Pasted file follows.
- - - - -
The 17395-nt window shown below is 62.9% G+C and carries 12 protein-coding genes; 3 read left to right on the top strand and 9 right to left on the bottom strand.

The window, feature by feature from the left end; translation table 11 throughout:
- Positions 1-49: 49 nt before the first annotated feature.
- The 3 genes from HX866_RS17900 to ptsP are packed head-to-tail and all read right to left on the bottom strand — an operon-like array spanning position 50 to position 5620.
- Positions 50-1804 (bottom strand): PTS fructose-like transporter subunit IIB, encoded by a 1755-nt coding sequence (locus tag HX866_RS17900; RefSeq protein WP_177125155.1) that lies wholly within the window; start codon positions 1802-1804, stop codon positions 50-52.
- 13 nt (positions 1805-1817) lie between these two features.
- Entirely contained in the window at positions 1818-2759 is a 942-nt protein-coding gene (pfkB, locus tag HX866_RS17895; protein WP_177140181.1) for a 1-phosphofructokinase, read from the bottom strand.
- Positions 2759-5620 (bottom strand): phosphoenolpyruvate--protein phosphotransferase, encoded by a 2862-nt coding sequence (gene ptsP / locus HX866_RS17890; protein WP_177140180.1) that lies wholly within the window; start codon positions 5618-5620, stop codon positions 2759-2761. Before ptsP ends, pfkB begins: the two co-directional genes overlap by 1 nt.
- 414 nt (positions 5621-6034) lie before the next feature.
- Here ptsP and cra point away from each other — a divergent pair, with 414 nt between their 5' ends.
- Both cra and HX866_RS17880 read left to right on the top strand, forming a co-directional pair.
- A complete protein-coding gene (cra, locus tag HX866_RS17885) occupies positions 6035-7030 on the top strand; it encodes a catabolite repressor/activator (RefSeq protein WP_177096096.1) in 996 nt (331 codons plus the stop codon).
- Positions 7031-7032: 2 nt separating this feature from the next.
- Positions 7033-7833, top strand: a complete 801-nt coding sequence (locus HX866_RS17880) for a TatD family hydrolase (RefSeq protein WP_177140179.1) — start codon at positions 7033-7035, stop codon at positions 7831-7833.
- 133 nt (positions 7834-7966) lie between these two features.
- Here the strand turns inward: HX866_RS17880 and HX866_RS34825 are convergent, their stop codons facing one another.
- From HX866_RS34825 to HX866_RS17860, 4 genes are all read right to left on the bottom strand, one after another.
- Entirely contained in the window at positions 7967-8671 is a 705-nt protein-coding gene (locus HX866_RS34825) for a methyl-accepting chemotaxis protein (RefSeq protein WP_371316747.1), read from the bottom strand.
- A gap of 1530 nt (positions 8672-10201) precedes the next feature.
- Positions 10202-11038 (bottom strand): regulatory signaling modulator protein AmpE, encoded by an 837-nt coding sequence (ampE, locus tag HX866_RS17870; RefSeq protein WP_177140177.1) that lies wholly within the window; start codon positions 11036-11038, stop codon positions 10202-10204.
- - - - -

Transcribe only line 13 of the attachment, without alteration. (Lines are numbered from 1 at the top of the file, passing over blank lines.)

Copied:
- Positions 7031-7032: 2 nt separating this feature from the next.